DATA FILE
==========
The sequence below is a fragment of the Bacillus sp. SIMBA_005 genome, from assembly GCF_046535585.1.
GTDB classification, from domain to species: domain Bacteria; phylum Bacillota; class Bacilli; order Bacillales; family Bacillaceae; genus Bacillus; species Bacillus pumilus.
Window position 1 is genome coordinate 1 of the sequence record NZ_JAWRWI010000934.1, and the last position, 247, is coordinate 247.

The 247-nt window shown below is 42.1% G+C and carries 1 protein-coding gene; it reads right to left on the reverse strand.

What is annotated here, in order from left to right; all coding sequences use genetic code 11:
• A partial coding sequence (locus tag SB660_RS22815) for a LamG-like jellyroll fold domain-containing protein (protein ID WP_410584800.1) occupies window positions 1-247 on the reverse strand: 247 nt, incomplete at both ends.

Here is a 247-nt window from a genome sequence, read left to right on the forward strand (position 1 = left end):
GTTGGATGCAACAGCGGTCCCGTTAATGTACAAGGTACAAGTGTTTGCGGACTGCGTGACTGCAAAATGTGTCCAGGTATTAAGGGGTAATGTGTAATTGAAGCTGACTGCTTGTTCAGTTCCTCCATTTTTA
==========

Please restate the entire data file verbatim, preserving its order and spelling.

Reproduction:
The sequence below is a fragment of the Bacillus sp. SIMBA_005 genome, from assembly GCF_046535585.1.
GTDB classification, from domain to species: domain Bacteria; phylum Bacillota; class Bacilli; order Bacillales; family Bacillaceae; genus Bacillus; species Bacillus pumilus.
Window position 1 is genome coordinate 1 of the sequence record NZ_JAWRWI010000934.1, and the last position, 247, is coordinate 247.

The 247-nt window shown below is 42.1% G+C and carries 1 protein-coding gene; it reads right to left on the reverse strand.

What is annotated here, in order from left to right; all coding sequences use genetic code 11:
• A partial coding sequence (locus tag SB660_RS22815) for a LamG-like jellyroll fold domain-containing protein (protein ID WP_410584800.1) occupies window positions 1-247 on the reverse strand: 247 nt, incomplete at both ends.

Here is a 247-nt window from a genome sequence, read left to right on the forward strand (position 1 = left end):
GTTGGATGCAACAGCGGTCCCGTTAATGTACAAGGTACAAGTGTTTGCGGACTGCGTGACTGCAAAATGTGTCCAGGTATTAAGGGGTAATGTGTAATTGAAGCTGACTGCTTGTTCAGTTCCTCCATTTTTA